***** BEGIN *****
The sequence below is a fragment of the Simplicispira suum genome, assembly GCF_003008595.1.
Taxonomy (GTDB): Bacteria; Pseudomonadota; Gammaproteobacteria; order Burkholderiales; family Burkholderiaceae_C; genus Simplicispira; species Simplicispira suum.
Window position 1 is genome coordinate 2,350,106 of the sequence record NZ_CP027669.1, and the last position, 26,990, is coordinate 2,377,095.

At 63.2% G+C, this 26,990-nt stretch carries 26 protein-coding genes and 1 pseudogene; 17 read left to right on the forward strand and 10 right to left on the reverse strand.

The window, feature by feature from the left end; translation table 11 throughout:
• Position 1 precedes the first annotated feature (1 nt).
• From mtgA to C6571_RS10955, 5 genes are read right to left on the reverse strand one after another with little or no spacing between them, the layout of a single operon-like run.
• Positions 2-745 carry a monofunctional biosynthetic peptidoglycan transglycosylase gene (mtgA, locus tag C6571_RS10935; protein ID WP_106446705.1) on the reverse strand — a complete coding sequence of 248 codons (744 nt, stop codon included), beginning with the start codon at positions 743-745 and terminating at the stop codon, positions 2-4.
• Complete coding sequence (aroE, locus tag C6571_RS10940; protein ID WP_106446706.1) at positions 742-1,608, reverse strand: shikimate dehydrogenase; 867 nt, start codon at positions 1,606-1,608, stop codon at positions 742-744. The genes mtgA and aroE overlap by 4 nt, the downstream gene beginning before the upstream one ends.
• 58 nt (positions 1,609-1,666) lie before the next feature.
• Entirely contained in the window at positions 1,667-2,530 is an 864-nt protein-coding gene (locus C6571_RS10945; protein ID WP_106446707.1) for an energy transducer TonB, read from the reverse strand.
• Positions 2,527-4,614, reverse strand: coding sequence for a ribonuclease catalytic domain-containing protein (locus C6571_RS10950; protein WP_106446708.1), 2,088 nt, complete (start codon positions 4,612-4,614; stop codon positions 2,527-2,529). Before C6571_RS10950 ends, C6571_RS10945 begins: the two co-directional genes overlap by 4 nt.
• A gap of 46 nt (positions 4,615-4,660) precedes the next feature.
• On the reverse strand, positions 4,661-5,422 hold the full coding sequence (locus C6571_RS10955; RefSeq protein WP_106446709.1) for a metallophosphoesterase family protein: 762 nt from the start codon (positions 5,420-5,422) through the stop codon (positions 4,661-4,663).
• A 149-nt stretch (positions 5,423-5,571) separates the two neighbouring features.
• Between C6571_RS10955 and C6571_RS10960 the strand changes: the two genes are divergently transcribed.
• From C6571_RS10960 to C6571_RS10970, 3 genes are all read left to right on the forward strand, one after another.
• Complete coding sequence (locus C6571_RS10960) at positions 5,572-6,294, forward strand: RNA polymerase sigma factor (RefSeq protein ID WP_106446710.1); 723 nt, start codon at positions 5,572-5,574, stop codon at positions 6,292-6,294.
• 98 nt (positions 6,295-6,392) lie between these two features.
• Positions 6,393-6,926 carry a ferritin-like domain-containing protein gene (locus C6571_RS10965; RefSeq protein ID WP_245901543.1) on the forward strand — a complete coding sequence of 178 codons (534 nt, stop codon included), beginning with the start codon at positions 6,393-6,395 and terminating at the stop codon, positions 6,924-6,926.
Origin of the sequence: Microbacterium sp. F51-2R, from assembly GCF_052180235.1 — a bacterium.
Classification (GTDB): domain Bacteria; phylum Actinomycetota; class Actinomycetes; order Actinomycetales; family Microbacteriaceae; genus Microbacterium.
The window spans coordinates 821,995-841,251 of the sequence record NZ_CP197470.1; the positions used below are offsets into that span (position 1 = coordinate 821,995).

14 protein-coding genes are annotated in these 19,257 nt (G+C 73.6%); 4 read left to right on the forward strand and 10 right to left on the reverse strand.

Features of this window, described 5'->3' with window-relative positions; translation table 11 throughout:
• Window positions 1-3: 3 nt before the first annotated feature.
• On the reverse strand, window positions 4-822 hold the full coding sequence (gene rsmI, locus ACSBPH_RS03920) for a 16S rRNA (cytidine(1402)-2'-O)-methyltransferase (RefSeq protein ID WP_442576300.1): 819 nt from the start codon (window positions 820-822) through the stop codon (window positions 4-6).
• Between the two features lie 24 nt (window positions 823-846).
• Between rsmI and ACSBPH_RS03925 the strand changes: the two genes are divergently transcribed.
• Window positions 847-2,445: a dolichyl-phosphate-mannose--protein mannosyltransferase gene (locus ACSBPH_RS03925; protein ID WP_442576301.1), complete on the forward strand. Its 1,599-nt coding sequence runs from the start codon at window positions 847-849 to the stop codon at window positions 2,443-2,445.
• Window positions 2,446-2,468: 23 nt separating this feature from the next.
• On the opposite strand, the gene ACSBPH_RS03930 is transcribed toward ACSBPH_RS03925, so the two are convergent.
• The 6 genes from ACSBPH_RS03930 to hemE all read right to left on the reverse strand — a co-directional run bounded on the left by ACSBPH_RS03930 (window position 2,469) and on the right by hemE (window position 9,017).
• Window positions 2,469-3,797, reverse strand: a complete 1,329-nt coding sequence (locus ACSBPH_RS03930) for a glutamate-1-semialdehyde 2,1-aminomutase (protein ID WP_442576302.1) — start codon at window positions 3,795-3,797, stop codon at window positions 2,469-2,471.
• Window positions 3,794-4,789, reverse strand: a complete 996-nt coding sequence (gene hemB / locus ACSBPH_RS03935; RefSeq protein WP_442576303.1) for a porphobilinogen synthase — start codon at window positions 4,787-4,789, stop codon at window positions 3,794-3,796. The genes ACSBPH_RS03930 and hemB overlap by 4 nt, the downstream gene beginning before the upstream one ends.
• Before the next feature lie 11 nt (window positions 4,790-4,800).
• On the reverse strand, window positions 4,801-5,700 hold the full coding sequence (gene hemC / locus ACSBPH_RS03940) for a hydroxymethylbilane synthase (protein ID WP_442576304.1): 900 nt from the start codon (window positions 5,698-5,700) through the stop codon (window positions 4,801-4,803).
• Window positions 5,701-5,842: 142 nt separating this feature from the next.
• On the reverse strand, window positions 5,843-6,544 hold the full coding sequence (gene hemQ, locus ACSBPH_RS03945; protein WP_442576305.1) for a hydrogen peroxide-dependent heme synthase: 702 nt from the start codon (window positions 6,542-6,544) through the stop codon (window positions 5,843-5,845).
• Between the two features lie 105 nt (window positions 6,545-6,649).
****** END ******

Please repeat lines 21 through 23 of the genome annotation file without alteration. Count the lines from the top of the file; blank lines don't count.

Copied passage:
Origin of the sequence: Microbacterium sp. F51-2R, from assembly GCF_052180235.1 — a bacterium.
Classification (GTDB): domain Bacteria; phylum Actinomycetota; class Actinomycetes; order Actinomycetales; family Microbacteriaceae; genus Microbacterium.
The window spans coordinates 821,995-841,251 of the sequence record NZ_CP197470.1; the positions used below are offsets into that span (position 1 = coordinate 821,995).